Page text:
IN this country’s nightmare under President Jacob Zuma and his mafia-like network who run the place, the political power play is mainly in black arenas with the entire gamut of good, bad, pure and corrupt. Whites – some 9 per cent of the 56-million population – try to understand it mostly from the sidelines.
Making sense of such things often falls to artists, as in twentieth century Germany between the world wars, when exceptional, radical art was produced capturing the spirit of the times. South African art holds a troubled mirror to society today, epitomised by two recent theatre productions.
The first is by veteran 71-year old satirist Pieter Dirk Uys, called Evita Bezuidenhout and the Kaktus of Separate Development at Pieter Toerien Theatre in northern Johannesburg. During apartheid the character he created, the Afrikaans woman Evita Bezuidenhout, lampooned racist white South Africans and their leaders such as President PW Botha. She became so famous that she boasts she is mentioned in Nelson Mandela’s autobiography, Long Walk To Freedom. Now, in the post-apartheid confusion, she says she belongs to the ANC. Her commentary remains piercing.
Her audience at this venue is largely white and middle aged. The content focusses on ‘white’ perspectives about black politics. Jacob Zuma and former presidents Thabo Mbeki, Nelson Mandela and Kgalema Mothlanthe feature in it, along with other politicians.
Describing herself as a ‘non-black’ South African – an inversion of the pervasive phrase ‘non-white’ which defined blacks when whites held power – she articulates how Afrikaners’ political relevance has waned, amidst the barrage of fake news and the residue of the fake history Afrikaners were taught at school many years ago to bolster ethnic fervour.
One theme is white fear in today’s hyper-PC atmosphere of expressing critical political views lest one be accused of racism, now that power lies in black hands. Evita also mentions in a telling aside the Weimar republic in Germany which had a role in producing Hitler, as a reference to EFF leader Julius Malema’s possible rise to be SA president one day, with his populist anti-white diatribes.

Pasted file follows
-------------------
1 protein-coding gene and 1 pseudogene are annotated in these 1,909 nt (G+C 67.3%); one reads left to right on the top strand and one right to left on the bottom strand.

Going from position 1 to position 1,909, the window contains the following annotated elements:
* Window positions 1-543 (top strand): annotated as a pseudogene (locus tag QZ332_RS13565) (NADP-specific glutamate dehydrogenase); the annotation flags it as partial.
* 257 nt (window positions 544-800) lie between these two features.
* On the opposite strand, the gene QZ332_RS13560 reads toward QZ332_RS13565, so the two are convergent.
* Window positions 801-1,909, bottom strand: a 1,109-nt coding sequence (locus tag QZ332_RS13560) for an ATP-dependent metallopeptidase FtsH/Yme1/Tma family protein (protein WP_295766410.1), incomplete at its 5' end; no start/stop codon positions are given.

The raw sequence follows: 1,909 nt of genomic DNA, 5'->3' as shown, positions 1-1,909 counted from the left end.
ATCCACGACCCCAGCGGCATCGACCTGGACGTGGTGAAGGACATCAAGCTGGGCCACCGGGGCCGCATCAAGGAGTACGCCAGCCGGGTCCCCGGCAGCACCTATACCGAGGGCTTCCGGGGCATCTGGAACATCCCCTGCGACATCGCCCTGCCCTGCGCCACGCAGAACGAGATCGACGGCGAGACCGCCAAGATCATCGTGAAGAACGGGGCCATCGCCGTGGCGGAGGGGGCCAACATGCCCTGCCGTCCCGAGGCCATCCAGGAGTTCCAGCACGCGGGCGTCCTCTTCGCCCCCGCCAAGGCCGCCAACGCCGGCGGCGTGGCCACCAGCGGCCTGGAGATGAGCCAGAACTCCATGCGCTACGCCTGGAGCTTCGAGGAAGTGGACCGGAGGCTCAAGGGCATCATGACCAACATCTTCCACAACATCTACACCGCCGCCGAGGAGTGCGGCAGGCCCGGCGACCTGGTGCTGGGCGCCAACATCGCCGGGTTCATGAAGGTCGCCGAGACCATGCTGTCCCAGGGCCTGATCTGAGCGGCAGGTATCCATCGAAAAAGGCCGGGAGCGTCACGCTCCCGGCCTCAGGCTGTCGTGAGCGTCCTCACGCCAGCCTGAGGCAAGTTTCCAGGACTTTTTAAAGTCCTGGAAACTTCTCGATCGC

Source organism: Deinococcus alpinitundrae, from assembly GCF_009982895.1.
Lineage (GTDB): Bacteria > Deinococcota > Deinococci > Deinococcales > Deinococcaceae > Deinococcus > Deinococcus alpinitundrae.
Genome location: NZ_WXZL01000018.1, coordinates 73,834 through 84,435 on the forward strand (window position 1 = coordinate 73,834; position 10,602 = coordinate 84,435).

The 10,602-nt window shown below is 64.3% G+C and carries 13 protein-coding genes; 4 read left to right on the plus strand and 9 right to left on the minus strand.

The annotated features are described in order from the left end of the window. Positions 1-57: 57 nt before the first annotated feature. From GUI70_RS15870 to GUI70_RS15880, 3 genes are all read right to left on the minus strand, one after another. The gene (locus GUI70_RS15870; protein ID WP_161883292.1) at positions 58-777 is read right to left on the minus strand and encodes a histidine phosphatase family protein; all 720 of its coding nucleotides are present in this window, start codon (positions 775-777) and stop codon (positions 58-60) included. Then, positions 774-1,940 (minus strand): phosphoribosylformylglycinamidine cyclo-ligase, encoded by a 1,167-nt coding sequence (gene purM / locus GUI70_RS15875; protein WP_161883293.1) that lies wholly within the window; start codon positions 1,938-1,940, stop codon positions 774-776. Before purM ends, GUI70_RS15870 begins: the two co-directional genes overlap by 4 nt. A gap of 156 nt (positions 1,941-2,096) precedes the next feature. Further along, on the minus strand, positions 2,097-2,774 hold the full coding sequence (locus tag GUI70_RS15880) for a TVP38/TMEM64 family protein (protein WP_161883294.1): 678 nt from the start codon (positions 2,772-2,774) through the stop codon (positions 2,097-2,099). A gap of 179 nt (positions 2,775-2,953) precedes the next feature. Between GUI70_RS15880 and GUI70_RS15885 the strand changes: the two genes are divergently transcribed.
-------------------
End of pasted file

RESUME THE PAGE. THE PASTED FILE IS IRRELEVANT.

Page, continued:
The second production, Hallelujah! at Wits University’s theatre, portrays the abominable practice of ‘corrective rape’ still exercised in some corners of black society on lesbians. It was written by coloured playwright Xoli Norman. The cast contains talented, young and mostly black drama students from Wits, who portray their characters brilliantly under the direction of a drama lecturer at the university who is also a leading light of South African theatre – and who happens to be white.
But here’s the rub: At the post-performance Q&A she was challenged by an aggressive black student who questioned her entitlement as a white person to direct a play dealing with pain in black culture.
The answer, of course, is that pain is universal, as are the tools of art such as a theatre director’s finely-honed skills. But despite attempts to articulate this, the accusative question remained hanging in the air, with the whites present feeling defensive and frustrated.
Evita Bezuidenhout’s portrayal of the ‘irrelevance’ of white South Africans, and the black student’s rejection of whites’ entitlement to employ their skills in areas black radicals consider to be their preserve, are elements of a crucially needed debate for SA society. The feeling whites have that they are silenced and disenfranchised by radical blacks is not surprising, as the latter assert their identities after centuries of colonialism and apartheid.
Where to from here? For years to come, this society will be healing its wounds. The common decency of most South Africans, and the generally warm relations between blacks and whites on the ground, means there is a chance it will succeed, if only expedient politicians – including President Zuma – will stop stoking the racial embers.
- Read a review of Evita Bezuidenhout and the Kaktus of Separate Development
- Read a review of Hallelujah!